A sign ordinance for the city of Warsaw will likely be readied for a vote by July 9 and, if passed by the city council, businesses that utilize people to stand outside with signs will be prohibited to continue those practices.
After nearly an hour of discussions Monday night, the Warsaw Planning Commission gave city planner Jeremy Skinner permission to make some minor final changes to an ordinance that has been amended as many as three times since it was created in 1999.
In the ordinance, balloons are prohibited except for the occasion of promoting special events such as First Fridays and other area festivals. Also prohibited are inflatable signs, roof-mounted signs, moving signs and portable signs. Area restaurants, especially pizza places, often use people to hold signs outside their businesses, but when the ordinance is approved – which is expected to happen in mid-July – those will be prohibited.
Falling into the banned signs category are digital displays that create the illusion of movement. As written, a moving sign is defined as “A sign that moves or gives the appearance of movement by natural (e.g. wind) or artificial (e.g. digital, mechanical) means for the purpose of advertising or attracting attention. 1) Streamer: A type of moving sign constructed of pliable material such as cloth, paper, or plastic, consisting of multiple pieces suspended along a line or rope.”
Digital signs, such as one used by Wildman Business Group and specifically referenced during the meeting, will be permissible but the lighting shall not be allowed to change more frequently than every 3 seconds. That is a revision from the initial ordinance that listed the time limit as 6 seconds.
Stipulations are also being placed on the placement of and the acceptable types of temporary signage. Jennifer Kauffman, CEO of The Vein Institute & Medical Spa on SR 15 North, read a prepared statement asking the planning commission to allow professional banners under the temporary sign requirements. Though confused by what Kauffman was asking, it was determined the type of banner she was asking to use will be allowed under the ordinance and that such temporary signs will require a permit.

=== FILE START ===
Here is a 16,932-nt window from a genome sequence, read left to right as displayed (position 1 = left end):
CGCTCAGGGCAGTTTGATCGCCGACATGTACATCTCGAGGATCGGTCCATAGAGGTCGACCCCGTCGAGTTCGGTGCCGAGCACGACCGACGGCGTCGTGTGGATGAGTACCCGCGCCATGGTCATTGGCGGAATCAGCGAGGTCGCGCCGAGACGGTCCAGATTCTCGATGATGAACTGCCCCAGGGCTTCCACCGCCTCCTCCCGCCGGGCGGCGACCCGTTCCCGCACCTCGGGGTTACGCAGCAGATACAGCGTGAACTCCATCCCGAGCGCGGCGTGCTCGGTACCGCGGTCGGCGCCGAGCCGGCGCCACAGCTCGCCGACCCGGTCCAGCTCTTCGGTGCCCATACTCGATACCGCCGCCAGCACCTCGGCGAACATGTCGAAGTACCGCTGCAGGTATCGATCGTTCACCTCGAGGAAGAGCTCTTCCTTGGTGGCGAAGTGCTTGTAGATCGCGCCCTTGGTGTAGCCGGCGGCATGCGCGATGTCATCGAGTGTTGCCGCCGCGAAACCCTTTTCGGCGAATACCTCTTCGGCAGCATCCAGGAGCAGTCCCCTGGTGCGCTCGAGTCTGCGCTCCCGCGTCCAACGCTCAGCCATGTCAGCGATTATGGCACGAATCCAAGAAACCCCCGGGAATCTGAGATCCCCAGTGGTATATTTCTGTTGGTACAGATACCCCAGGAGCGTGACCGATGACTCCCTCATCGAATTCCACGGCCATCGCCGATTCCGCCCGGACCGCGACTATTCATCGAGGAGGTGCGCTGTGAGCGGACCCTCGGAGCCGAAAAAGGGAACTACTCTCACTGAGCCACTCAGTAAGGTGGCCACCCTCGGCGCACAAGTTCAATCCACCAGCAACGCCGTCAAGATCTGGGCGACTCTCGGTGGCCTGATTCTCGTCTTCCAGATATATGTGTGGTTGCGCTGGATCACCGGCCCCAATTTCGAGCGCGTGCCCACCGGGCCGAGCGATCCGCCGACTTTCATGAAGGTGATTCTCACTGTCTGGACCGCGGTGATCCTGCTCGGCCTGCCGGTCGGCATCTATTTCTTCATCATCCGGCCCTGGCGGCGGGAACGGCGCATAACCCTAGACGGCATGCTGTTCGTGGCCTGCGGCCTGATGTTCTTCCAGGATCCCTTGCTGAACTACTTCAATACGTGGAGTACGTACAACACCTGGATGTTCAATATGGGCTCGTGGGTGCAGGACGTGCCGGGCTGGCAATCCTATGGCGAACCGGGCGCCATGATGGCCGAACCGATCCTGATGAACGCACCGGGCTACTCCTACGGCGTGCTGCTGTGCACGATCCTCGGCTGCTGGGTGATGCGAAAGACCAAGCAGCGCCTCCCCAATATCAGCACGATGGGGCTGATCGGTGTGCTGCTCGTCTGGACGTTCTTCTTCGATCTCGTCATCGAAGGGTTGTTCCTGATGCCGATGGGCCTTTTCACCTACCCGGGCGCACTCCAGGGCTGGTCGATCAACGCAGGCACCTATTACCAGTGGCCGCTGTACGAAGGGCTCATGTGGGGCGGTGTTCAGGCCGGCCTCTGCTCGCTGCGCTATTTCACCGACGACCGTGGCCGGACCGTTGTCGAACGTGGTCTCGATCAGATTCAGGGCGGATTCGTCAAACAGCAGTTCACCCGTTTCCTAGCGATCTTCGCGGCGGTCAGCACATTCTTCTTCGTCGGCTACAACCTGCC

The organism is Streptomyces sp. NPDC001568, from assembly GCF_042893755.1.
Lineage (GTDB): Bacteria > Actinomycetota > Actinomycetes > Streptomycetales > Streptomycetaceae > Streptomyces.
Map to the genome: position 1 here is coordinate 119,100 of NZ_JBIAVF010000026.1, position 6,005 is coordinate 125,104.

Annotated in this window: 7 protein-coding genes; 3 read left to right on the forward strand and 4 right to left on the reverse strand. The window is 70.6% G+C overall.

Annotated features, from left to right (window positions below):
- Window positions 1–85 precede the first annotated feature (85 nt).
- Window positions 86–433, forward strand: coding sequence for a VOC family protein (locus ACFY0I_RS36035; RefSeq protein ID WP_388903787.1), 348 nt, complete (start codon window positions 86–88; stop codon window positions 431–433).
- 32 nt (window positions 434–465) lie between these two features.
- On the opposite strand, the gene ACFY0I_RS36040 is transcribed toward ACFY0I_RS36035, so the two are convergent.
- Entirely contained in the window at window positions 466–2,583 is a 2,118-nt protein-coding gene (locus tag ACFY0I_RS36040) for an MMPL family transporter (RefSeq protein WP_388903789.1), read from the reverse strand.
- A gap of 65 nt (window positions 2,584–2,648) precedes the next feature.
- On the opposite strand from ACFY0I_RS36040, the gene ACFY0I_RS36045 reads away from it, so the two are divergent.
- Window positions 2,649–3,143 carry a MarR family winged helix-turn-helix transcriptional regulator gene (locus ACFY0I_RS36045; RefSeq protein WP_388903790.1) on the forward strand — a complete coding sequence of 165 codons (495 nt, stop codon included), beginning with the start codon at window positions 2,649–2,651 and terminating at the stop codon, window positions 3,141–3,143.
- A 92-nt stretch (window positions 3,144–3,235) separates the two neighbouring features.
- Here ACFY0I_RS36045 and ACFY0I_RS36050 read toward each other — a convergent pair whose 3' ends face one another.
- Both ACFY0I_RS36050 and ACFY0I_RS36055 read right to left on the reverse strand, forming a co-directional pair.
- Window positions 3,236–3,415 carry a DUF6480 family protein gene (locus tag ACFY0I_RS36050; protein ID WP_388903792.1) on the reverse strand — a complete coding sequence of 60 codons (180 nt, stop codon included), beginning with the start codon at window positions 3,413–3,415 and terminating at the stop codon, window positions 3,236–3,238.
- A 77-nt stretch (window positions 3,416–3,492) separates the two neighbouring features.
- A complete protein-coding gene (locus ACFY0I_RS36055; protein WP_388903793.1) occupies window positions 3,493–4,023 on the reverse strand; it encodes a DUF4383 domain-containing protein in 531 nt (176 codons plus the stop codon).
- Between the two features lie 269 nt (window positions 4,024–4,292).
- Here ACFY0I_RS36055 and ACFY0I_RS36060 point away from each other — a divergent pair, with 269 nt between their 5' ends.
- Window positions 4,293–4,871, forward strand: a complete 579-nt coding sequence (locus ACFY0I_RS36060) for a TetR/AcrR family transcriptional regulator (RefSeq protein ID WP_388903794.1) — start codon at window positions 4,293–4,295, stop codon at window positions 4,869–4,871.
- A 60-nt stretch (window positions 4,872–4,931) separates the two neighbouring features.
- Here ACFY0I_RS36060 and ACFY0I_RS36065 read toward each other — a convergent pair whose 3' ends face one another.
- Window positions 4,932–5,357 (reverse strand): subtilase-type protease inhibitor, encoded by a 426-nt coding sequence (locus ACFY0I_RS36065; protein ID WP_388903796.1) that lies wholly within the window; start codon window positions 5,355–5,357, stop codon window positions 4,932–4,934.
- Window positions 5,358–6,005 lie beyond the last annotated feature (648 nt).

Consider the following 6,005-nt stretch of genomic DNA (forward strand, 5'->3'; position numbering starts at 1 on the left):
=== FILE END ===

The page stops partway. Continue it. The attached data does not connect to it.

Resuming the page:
Temporary signs will require a $15 permit and will be limited to a period of no more than 120 days. Discussion revolved around the time limit with various periods noted, but in the end the commission settled for the 120 days.
At the conclusion of the discussions, Warsaw Planning Commission member Jim Gast said he felt good about the ordinance overall adding, “… there’s nothing there we can’t work through.” Fellow board member Richard Keeven, however, noted that enforcement of several areas of the ordinance will be difficult as the city planning department just does not have the manpower to monitor everything. “We’re going to have to be the enforcement or a competitor is going to have to notice (a violation),” Keeven said.
Minor changes will be made to the ordinance and it will be brought back to the planning commission on July 9 for approval. The ordinance will then be passed on to the city council which will hold a public hearing on it before casting a final voting.